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Iwata discusses the transition from DS to 3DS, Nintendo localizing Japanese titles

Posted on November 5, 2010 by (@NE_Brian) in 3DS, DS, News

The quotes below come from Satoru Iwata, who provided the following information at a recent investor Q&A…

“We have not announced the prices of Nintendo 3DS in the overseas markets, but when you look at the suggested retail price of Nintendo 3DS in Japan, you can see that there are some price differences with that of Nintendo DS and Nintendo DSi in Japan. How the market can change with such price differences shall become important.

We have experienced several transitions from one platform to a new generation in the past, but the speed at which such transitions were made greatly varied in different markets. Perhaps, the quickest of all the nations in this regard is Japan. In terms of speed, the U.K. is outstanding in Europe. On the contrary, Germany is very slow in this transition. In the U.S., so many people respond to new platforms quickly, but as for the entire video game market there, it appears to move rather slowly because there are also so many people who respond to new offers very slowly. The U.S. is a big market with such dual natures. Given the difference in the speeds at which each market shifts to a new platform, how Nintendo should spend what amount of energy in order to launch and market many new Nintendo DS software titles must be slightly different from market to market.

We experienced something like that in the transition from Game Boy Advance to Nintendo DS. Actually, for all the platforms in the past, the speed at which the generational change took place was different in each country, and each country appeared to have certain traditional tendencies such as the ones I just mentioned. When we look around the world, the transition will not be identical. And, of course, for us to sell Nintendo 3DS to the extent that can be compared to the huge installed base of Nintendo DS, it will take time. So, naturally, it is desirable for us to be able to make some new offers to those who already own Nintendo DS. We have no plans to immediately cease any activities for Nintendo DS.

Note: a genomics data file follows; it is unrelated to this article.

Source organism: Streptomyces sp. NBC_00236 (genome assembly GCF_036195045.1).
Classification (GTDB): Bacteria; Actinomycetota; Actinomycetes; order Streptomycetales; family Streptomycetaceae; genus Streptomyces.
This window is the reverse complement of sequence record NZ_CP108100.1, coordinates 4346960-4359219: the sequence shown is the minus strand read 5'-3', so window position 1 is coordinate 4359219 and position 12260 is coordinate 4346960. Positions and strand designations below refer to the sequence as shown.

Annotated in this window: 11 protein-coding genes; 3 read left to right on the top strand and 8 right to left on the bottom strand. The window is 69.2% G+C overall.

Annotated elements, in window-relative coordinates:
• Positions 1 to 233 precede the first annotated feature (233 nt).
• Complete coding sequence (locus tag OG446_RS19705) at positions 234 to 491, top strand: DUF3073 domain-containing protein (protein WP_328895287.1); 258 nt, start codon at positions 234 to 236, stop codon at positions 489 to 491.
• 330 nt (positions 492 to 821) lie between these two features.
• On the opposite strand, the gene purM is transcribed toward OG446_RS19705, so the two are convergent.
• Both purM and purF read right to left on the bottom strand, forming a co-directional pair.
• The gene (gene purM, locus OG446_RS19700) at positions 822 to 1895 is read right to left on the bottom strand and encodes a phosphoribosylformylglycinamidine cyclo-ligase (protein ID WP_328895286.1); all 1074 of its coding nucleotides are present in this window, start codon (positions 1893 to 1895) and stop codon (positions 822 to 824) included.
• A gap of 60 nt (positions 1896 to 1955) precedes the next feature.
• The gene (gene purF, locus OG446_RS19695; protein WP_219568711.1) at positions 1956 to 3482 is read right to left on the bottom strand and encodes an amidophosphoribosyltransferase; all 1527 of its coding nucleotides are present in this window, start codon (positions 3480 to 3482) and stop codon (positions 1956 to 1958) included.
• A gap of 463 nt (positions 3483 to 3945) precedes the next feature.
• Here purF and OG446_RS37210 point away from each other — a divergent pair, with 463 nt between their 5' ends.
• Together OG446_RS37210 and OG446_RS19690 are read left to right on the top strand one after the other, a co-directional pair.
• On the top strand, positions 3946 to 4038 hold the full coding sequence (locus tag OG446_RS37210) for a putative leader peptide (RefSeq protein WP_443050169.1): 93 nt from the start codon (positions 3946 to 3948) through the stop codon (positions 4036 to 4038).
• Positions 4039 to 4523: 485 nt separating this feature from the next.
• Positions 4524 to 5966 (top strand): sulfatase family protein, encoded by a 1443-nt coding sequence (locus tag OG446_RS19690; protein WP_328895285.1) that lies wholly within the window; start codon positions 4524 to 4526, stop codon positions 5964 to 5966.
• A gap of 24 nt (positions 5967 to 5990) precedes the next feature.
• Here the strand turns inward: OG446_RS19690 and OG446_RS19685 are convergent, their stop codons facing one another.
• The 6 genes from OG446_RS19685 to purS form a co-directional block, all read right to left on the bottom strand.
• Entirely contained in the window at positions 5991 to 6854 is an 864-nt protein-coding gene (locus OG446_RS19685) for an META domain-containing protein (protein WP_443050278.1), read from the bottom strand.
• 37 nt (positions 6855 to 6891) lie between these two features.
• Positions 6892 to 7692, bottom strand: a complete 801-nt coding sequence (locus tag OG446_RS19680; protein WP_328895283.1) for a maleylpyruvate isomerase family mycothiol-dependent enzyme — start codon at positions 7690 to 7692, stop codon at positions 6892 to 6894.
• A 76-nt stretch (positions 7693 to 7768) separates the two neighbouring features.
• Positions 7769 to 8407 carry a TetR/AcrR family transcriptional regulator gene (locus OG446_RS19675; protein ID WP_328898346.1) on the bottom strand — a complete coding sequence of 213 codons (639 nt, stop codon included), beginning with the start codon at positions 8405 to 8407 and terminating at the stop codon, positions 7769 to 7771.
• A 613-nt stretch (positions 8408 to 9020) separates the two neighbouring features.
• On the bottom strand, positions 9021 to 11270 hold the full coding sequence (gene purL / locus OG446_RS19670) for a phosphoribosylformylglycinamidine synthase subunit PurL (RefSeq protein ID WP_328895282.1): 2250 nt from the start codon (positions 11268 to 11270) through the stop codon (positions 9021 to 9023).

On the other hand, if we should use too many of our development resources in order to maintain the Nintendo DS market, we would not be able to realize a sound launch for Nintendo 3DS. This relates to the previous question, but it will become very important for us to make the appropriate timely decisions on such issues as how we should make the allocation (of development resources), which types of software should be launched for Nintendo 3DS during and immediately after the launch period and which software needs to be developed for Nintendo DS. And the criteria to make such judgments shall be different for Japan and the overseas markets, especially the countries where the changes usually take place rather slowly.

Another thing I’d like to supplement is that Nintendo’s software is often made in Japan and launched first in Japan, and then localized for the overseas markets after confirming its marketability in Japan. Some Nintendo titles, such as the ones developed by Mr. Miyamoto and his team, have been made with the global market launches in view from the start of the development because people inside Nintendo believed in their global appeal. However, even some of the titles that Mr. Miyamoto was involved with, such as the original “Animal Crossing,” were first launched only in Japan, and only after the localization teams outside Japan were able to appreciate the appeal of the software, our overseas subsidiaries requested us to launch the same titles in their countries. As a result, some software has already proved its marketability in Japan but is still not available in the overseas’ markets, and for some software titles, our localization teams are currently spending time to localize them. Taking advantage of such software may be one of the ways to deal with your question about the transitional period from Nintendo DS to Nintendo 3DS.”

Man… There is a whole bunch of DS titles that were never localized for North America that I would love to see over here. I wonder what the Treehouse group is up to right now…

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